A Philosophical Influence from the Scientific Revolution on Scientific Judgment
by R. Scott Smith
The practice of science depends extensively upon empirical observations. Yet data needs interpretation, and we make judgments based upon theories and conceptual schemes. In this essay, I will explore how a key philosophical factor we have inherited from the Scientific Revolution – its embrace of nominalism – significantly shapes scientific judgment, or interpretation. Yet I will also try to show that if nominalism were true, it actually would undermine scientific practice – thus, scientific practice and judgment should not presuppose it. However, this finding also suggests that there is more to what is real in creation than what we can know empirically, which has major implications for scientific judgments.
Aristotelianism vs. the Scientific Revolution
During the Middle Ages, the Aristotelianism of the Scholastics stressed metaphysics, especially real, immaterial, and universal qualities. For example, a universal would be a quality, or property, that is “one-in-many.” Literally, many particular, individual objects or things can exemplify the very same one quality or set of qualities. There could be many specific instances of, say, the color red in many particular tomatoes, or the rectangular shape in many particular tables. Plato called these universals “forms.”
Moreover, on that view, universals have “essences”; for example, a triangular shape must have three angles, or it is not a triangle. A moral virtue like courage must be a character quality, or else it is not a moral virtue; it could not be what it is and turn out to be a color, shape, etc. These essences are things something must have, or else they cannot exist, and on Aristotelianism, they would be immaterial. They are not conventions or words that humans have devised; rather, essences exist apart from how we conceive or talk about things. Due in part to this emphasis upon universals and their essential natures, Aristotelianism lent itself to a more a priori (in-principle), deductive approach to science.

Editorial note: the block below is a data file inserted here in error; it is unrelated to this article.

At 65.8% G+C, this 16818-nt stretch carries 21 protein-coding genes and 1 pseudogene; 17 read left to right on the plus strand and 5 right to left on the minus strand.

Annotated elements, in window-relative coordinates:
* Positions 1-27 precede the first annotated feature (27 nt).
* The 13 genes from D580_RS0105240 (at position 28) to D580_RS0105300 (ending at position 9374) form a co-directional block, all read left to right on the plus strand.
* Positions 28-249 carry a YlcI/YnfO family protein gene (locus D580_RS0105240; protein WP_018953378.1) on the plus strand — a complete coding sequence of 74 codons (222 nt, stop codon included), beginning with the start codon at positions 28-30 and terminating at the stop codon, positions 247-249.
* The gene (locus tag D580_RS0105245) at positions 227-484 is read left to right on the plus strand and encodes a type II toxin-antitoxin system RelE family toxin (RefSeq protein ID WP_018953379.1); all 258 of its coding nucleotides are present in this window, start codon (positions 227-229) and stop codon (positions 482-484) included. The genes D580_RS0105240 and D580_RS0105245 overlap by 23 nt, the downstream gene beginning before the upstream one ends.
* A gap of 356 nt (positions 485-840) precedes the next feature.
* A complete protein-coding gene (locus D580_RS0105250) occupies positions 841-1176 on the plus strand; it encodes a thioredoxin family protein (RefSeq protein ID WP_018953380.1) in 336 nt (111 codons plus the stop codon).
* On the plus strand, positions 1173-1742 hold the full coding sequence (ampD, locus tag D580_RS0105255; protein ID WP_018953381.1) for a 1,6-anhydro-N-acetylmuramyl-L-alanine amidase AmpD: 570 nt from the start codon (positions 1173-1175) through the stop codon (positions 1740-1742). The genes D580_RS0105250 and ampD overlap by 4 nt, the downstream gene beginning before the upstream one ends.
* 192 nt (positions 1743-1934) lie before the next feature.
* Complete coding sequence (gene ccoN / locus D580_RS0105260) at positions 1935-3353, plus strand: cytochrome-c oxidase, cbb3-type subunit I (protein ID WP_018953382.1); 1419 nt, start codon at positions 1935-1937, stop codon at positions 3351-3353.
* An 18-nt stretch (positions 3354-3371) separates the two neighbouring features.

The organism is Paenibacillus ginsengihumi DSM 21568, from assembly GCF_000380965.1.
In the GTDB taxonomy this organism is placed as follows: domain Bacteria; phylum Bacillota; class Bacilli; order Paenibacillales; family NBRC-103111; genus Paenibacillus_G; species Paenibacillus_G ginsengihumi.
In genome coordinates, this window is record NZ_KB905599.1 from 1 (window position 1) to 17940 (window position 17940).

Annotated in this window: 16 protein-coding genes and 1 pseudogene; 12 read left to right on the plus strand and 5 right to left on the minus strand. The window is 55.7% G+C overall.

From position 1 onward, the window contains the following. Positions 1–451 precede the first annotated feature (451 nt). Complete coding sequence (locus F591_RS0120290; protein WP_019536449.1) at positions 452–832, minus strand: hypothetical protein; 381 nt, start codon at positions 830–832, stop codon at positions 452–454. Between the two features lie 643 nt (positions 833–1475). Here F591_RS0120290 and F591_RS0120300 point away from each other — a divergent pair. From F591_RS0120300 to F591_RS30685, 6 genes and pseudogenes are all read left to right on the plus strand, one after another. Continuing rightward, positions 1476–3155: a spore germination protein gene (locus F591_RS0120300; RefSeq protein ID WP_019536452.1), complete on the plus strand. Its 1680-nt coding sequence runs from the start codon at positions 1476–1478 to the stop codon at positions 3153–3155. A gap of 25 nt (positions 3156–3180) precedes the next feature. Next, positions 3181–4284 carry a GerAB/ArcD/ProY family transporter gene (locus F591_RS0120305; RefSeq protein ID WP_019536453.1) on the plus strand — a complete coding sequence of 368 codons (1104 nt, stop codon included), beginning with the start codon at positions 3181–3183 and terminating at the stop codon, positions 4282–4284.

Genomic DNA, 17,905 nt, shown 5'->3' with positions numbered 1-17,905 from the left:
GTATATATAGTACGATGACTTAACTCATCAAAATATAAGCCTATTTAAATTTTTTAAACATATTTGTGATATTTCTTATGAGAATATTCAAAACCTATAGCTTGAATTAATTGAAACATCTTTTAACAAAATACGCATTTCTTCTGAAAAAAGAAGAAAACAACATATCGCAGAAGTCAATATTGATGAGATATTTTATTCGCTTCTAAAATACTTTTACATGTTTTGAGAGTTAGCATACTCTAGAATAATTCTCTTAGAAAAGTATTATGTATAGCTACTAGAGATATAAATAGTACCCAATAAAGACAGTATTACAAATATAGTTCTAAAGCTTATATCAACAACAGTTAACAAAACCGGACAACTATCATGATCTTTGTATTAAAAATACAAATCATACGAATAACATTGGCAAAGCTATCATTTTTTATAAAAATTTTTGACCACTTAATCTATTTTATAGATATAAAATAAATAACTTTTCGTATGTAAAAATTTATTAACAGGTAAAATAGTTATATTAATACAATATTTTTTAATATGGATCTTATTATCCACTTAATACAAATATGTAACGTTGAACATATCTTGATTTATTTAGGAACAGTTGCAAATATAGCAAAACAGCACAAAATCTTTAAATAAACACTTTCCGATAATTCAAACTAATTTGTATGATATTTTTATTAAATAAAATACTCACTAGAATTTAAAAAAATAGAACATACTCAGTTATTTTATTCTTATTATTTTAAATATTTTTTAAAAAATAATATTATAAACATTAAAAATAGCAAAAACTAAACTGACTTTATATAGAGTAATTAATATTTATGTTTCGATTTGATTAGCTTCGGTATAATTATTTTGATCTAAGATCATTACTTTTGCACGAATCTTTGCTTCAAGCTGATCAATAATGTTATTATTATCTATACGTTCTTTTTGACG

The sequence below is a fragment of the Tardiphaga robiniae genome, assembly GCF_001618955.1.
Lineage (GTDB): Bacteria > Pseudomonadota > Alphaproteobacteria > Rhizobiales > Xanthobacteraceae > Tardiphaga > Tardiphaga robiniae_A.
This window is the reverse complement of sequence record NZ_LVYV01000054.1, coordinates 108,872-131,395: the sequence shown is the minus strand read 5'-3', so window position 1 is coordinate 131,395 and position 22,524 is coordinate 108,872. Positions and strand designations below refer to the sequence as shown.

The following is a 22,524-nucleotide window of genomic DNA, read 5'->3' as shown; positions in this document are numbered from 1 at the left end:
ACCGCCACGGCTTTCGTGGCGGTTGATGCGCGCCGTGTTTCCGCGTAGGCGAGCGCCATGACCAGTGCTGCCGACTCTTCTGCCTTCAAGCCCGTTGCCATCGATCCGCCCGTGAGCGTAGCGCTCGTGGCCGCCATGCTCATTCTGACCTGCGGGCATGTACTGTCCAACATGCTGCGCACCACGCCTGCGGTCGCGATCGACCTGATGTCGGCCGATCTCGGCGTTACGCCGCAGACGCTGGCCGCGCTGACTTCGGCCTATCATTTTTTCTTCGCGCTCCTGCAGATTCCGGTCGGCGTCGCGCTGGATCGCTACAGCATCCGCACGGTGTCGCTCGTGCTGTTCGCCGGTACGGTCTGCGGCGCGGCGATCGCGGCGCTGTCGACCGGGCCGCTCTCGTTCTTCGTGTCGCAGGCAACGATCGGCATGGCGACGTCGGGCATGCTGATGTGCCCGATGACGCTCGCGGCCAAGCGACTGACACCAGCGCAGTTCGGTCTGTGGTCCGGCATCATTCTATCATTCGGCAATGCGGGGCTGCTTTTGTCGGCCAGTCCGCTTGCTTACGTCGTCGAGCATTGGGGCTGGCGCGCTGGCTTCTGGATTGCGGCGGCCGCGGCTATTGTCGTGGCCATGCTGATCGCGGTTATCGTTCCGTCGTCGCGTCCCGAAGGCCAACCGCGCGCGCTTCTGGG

The Scientific Revolution of the 16th and 17th centuries repudiated this philosophy, and natural philosophers developed a more a posteriori (experiential, observational) approach. Pierre Gassendi and Thomas Hobbes tended to embrace mechanical philosophy, according to which they (along with Kepler) conceived of the universe as a large-scale machine. Gassendi and others also utilized Greek atomism, in that they treated the material world as made up of atoms in the void, with atoms being ultimate. Putting these two views together, the mechanical atomists of the period included scientists such as Francis Bacon, Galileo Galilei, Robert Boyle, and Isaac Newton, besides the philosophers Gassendi and Hobbes. However, those of this period tended to exempt from their atomism a “spiritual” world, which could include things such as the mind, soul, angels, and God. For example, according to Boyle, our spiritual faculties needed to be exempt because mechanical philosophy could not explain them.